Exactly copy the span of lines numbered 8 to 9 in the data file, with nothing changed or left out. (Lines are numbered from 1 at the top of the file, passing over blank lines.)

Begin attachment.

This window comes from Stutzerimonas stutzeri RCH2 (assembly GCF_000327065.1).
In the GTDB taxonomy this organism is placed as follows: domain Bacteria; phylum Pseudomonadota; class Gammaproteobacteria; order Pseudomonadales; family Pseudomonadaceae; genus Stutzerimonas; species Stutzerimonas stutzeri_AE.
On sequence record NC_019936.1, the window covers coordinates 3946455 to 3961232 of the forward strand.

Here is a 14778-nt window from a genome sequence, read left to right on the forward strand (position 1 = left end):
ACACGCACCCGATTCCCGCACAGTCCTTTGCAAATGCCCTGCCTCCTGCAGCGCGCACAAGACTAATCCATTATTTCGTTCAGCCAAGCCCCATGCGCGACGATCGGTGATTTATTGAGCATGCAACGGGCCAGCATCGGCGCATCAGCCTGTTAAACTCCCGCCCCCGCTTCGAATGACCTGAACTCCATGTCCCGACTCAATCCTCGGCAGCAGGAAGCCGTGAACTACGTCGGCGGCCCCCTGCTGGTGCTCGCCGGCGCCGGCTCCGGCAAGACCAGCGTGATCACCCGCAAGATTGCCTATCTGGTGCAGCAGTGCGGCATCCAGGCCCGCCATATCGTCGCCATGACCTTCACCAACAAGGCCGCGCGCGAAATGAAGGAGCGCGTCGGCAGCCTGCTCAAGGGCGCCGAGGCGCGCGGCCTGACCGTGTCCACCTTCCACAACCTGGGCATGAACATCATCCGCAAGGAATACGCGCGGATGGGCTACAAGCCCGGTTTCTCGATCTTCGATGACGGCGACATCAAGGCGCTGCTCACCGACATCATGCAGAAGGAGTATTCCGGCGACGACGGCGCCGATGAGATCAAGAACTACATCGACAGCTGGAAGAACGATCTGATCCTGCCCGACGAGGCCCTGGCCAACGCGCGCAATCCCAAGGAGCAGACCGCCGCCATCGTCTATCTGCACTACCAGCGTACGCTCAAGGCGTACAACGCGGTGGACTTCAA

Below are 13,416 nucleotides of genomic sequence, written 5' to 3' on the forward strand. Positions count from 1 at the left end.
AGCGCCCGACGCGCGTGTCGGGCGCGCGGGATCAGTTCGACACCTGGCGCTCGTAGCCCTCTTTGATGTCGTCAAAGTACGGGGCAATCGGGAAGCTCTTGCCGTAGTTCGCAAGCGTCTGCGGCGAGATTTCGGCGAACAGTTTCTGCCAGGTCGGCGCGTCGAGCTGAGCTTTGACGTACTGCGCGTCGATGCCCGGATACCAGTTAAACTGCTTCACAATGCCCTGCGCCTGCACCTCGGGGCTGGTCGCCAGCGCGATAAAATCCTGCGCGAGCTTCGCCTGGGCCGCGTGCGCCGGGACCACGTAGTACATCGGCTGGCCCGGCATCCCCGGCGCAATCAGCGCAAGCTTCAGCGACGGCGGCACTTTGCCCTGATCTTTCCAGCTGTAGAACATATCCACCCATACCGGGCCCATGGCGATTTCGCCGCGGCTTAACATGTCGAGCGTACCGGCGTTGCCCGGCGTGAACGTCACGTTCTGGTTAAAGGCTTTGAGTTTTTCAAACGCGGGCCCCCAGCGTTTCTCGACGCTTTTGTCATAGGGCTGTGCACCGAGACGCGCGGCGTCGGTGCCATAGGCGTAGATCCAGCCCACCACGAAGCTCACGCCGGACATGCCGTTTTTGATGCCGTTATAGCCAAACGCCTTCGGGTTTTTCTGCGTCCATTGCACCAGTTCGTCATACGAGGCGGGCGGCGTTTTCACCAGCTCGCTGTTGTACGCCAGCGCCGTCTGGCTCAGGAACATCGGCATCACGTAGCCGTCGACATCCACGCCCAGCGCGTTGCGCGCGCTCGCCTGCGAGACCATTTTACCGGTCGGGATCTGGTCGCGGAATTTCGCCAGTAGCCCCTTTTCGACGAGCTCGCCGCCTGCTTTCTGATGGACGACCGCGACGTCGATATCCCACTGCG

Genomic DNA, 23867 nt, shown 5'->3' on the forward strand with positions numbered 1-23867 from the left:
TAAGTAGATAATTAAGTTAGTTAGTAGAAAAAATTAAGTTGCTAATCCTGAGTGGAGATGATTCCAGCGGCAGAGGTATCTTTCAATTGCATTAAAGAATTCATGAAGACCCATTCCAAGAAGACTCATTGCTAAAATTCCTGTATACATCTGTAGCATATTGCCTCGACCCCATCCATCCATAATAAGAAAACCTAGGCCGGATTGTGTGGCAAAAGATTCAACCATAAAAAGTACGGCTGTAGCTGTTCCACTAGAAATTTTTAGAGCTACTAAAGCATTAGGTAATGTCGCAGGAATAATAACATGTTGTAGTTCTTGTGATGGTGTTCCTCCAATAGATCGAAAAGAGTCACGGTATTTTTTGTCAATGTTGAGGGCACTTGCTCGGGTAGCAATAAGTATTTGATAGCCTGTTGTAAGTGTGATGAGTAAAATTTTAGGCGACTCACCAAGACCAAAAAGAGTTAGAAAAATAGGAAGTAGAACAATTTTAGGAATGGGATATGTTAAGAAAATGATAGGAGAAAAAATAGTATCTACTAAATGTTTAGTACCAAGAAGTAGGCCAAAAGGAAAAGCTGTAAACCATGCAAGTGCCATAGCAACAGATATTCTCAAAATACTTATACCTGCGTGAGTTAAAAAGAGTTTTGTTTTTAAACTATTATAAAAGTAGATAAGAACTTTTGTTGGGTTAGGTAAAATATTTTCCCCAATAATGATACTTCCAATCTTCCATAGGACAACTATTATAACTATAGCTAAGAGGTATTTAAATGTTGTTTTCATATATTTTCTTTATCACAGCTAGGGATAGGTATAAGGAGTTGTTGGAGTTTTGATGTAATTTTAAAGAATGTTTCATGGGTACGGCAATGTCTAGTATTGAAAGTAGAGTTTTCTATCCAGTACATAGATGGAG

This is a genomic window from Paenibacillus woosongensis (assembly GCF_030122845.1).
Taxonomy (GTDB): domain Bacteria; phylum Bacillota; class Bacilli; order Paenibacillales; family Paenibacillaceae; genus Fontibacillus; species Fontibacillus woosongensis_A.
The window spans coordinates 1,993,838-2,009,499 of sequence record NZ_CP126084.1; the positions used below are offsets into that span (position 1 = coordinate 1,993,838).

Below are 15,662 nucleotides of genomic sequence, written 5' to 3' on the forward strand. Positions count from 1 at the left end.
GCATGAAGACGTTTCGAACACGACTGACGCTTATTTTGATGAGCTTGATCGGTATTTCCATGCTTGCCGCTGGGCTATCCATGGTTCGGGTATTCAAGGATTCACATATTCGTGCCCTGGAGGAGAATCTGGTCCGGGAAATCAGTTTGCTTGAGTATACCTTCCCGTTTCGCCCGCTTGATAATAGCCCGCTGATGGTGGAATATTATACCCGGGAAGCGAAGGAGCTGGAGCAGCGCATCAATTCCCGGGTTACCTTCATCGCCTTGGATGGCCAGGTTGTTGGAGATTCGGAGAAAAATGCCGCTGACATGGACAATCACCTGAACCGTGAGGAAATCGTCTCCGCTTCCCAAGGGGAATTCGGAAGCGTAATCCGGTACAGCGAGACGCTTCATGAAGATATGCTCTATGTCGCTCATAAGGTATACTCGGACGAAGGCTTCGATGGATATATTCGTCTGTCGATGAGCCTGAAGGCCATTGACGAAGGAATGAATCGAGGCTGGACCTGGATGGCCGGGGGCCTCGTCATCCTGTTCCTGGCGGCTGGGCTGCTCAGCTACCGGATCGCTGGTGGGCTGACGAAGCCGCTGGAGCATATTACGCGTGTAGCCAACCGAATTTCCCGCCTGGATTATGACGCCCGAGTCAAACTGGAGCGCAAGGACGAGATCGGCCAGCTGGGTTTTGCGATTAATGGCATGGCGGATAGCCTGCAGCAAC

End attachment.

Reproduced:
Genomic DNA, 23867 nt, shown 5'->3' on the forward strand with positions numbered 1-23867 from the left:
TAAGTAGATAATTAAGTTAGTTAGTAGAAAAAATTAAGTTGCTAATCCTGAGTGGAGATGATTCCAGCGGCAGAGGTATCTTTCAATTGCATTAAAGAATTCATGAAGACCCATTCCAAGAAGACTCATTGCTAAAATTCCTGTATACATCTGTAGCATATTGCCTCGACCCCATCCATCCATAATAAGAAAACCTAGGCCGGATTGTGTGGCAAAAGATTCAACCATAAAAAGTACGGCTGTAGCTGTTCCACTAGAAATTTTTAGAGCTACTAAAGCATTAGGTAATGTCGCAGGAATAATAACATGTTGTAGTTCTTGTGATGGTGTTCCTCCAATAGATCGAAAAGAGTCACGGTATTTTTTGTCAATGTTGAGGGCACTTGCTCGGGTAGCAATAAGTATTTGATAGCCTGTTGTAAGTGTGATGAGTAAAATTTTAGGCGACTCACCAAGACCAAAAAGAGTTAGAAAAATAGGAAGTAGAACAATTTTAGGAATGGGATATGTTAAGAAAATGATAGGAGAAAAAATAGTATCTACTAAATGTTTAGTACCAAGAAGTAGGCCAAAAGGAAAAGCTGTAAACCATGCAAGTGCCATAGCAACAGATATTCTCAAAATACTTATACCTGCGTGAGTTAAAAAGAGTTTTGTTTTTAAACTATTATAAAAGTAGATAAGAACTTTTGTTGGGTTAGGTAAAATATTTTCCCCAATAATGATACTTCCAATCTTCCATAGGACAACTATTATAACTATAGCTAAGAGGTATTTAAATGTTGTTTTCATATATTTTCTTTATCACAGCTAGGGATAGGTATAAGGAGTTGTTGGAGTTTTGATGTAATTTTAAAGAATGTTTCATGGGTACGGCAATGTCTAGTATTGAAAGTAGAGTTTTCTATCCAGTACATAGATGGAG